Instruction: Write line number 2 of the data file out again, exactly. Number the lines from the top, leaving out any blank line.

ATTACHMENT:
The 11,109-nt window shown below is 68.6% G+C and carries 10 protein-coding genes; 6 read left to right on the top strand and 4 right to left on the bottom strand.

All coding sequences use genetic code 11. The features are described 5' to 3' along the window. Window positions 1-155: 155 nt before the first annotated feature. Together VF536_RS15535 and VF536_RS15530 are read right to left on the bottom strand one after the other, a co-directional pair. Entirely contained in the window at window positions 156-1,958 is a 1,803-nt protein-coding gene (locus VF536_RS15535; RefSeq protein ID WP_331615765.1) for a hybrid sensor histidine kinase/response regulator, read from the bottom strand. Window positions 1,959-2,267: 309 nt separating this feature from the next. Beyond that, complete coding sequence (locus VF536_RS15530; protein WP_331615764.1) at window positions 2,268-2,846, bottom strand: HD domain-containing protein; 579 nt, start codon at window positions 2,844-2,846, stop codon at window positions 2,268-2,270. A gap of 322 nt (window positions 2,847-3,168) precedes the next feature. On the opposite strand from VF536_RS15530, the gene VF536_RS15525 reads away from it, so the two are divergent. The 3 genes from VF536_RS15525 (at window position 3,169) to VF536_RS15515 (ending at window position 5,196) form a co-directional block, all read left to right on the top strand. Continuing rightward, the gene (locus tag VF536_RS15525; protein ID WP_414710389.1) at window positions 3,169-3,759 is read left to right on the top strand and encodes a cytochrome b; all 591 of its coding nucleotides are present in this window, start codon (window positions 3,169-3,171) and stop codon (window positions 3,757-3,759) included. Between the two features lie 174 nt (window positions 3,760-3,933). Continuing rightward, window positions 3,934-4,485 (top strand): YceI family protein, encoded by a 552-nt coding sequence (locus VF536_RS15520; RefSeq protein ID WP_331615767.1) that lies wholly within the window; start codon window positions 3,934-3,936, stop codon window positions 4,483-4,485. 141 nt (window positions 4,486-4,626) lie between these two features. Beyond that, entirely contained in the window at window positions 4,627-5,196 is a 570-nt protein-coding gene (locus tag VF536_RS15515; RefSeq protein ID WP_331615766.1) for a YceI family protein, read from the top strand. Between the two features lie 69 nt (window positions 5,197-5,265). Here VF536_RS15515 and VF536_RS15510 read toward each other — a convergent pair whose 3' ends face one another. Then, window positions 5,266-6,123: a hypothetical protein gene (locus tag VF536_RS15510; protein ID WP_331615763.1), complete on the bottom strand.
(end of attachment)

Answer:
All coding sequences use genetic code 11. The features are described 5' to 3' along the window. Window positions 1-155: 155 nt before the first annotated feature. Together VF536_RS15535 and VF536_RS15530 are read right to left on the bottom strand one after the other, a co-directional pair. Entirely contained in the window at window positions 156-1,958 is a 1,803-nt protein-coding gene (locus VF536_RS15535; RefSeq protein ID WP_331615765.1) for a hybrid sensor histidine kinase/response regulator, read from the bottom strand. Window positions 1,959-2,267: 309 nt separating this feature from the next. Beyond that, complete coding sequence (locus VF536_RS15530; protein WP_331615764.1) at window positions 2,268-2,846, bottom strand: HD domain-containing protein; 579 nt, start codon at window positions 2,844-2,846, stop codon at window positions 2,268-2,270. A gap of 322 nt (window positions 2,847-3,168) precedes the next feature. On the opposite strand from VF536_RS15530, the gene VF536_RS15525 reads away from it, so the two are divergent. The 3 genes from VF536_RS15525 (at window position 3,169) to VF536_RS15515 (ending at window position 5,196) form a co-directional block, all read left to right on the top strand. Continuing rightward, the gene (locus tag VF536_RS15525; protein ID WP_414710389.1) at window positions 3,169-3,759 is read left to right on the top strand and encodes a cytochrome b; all 591 of its coding nucleotides are present in this window, start codon (window positions 3,169-3,171) and stop codon (window positions 3,757-3,759) included. Between the two features lie 174 nt (window positions 3,760-3,933). Continuing rightward, window positions 3,934-4,485 (top strand): YceI family protein, encoded by a 552-nt coding sequence (locus VF536_RS15520; RefSeq protein ID WP_331615767.1) that lies wholly within the window; start codon window positions 3,934-3,936, stop codon window positions 4,483-4,485. 141 nt (window positions 4,486-4,626) lie between these two features. Beyond that, entirely contained in the window at window positions 4,627-5,196 is a 570-nt protein-coding gene (locus tag VF536_RS15515; RefSeq protein ID WP_331615766.1) for a YceI family protein, read from the top strand. Between the two features lie 69 nt (window positions 5,197-5,265). Here VF536_RS15515 and VF536_RS15510 read toward each other — a convergent pair whose 3' ends face one another. Then, window positions 5,266-6,123: a hypothetical protein gene (locus tag VF536_RS15510; protein ID WP_331615763.1), complete on the bottom strand.